It’s that time of year once again, every kid’s favorite: back to school! We hope everyone’s successfully readjusted to their school schedule and aren’t still stuck in summer mode. It can be a stressful time for parents as well, not knowing how their kids are going to be treated by the other students, their teacher, and the administration. Will they make friends? Will they have to sit alone in the cafeteria? Is getting them to do homework going to be a daily stress? My parents can attest to all those feelings, and I know personally just how scary the whole experience can be; the first day of school was my worst nightmare when I was younger. But it really doesn’t need to be. School can be a wonderful and fulfilling part of your life, a time you’ll look back on with nostalgia when the realities of adult life hit you.

I’d like to outline some general advice I have for the back to school period that can be beneficial for both the student and parents. This is assuming you’ll be in a general education classroom which, as I’ve previously discussed, is becoming more common for kids on the spectrum. First is to keep a constant line of communication between student, parent, and teacher. As someone who’s going into the teaching profession, I can’t understate the importance of this. Teachers have to balance the needs of an entire classroom, and it can be difficult to properly identify one student’s troubles if they don’t know what’s going on in that student’s mind. Not only is a good relationship with the teacher positive academically, but I’ve seen firsthand teachers who are willing to help integrate their special needs students with the rest of the class. New friendships are formed that never would have been otherwise.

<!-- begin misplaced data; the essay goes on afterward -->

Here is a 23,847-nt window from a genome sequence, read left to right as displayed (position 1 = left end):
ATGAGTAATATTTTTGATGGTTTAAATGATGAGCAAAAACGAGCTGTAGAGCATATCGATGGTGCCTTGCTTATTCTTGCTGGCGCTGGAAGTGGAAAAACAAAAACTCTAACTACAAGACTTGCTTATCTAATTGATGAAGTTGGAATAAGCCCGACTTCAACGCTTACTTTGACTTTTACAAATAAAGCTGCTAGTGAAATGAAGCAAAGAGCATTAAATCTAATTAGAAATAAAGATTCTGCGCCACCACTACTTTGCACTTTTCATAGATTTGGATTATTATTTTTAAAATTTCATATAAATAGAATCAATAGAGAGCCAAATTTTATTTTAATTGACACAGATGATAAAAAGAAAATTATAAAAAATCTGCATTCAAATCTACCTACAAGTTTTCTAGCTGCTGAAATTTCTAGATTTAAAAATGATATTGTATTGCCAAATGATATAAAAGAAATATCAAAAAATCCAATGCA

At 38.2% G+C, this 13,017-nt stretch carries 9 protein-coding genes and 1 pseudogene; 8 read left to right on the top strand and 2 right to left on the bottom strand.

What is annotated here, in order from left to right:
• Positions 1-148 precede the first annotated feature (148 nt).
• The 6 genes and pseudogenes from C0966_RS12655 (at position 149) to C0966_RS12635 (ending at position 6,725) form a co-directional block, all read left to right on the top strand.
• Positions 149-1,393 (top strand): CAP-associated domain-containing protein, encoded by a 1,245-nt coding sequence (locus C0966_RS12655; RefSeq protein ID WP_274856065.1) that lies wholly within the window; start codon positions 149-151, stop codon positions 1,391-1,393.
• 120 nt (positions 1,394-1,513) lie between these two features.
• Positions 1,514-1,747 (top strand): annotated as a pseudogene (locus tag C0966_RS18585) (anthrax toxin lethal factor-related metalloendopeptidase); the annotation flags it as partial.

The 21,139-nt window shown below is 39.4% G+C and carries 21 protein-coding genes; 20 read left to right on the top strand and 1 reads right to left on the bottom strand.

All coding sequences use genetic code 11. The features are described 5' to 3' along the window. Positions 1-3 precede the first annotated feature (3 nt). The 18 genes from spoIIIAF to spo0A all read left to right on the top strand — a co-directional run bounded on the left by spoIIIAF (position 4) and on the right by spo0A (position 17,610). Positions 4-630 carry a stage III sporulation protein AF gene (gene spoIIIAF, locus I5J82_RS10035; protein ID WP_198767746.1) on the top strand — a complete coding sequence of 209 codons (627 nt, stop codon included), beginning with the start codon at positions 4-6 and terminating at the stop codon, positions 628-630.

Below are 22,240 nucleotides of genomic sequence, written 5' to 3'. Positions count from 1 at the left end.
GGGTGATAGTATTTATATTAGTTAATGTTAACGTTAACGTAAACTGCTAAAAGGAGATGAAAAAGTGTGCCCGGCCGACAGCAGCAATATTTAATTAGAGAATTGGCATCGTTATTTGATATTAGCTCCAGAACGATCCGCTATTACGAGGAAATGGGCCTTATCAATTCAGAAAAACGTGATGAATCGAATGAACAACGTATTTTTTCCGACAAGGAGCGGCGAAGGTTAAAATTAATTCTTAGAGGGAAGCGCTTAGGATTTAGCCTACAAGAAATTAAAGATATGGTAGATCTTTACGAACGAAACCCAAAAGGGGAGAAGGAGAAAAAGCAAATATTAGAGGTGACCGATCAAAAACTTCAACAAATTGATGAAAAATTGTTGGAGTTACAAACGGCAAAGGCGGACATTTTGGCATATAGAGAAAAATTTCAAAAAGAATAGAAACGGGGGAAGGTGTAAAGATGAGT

Another important thing, and it’s one that in hindsight I’m glad my family forced on me, is to get involved. Boy/Girl Scouts, sports, clubs, any extracurricular activities. When I was much younger I did these things (reluctantly at first), and ended up making many of my friends through them. It also allowed my mom to form relationships with the other parents so they could set up play dates for all of us. Even for older students, it’s never a bad idea to stay active, learn some valuable life skills, and have fun instead of wasting away doing nothing like many high schoolers are prone to do. I know that for many with ASD, putting yourself out there in social situations can be a daunting task, but facing your fears and anxieties is the only way to overcome them. Building a rapport with your teacher and getting involved with the school are what I consider to be the most important methods of feeling comfortable in school from the very beginning of the year.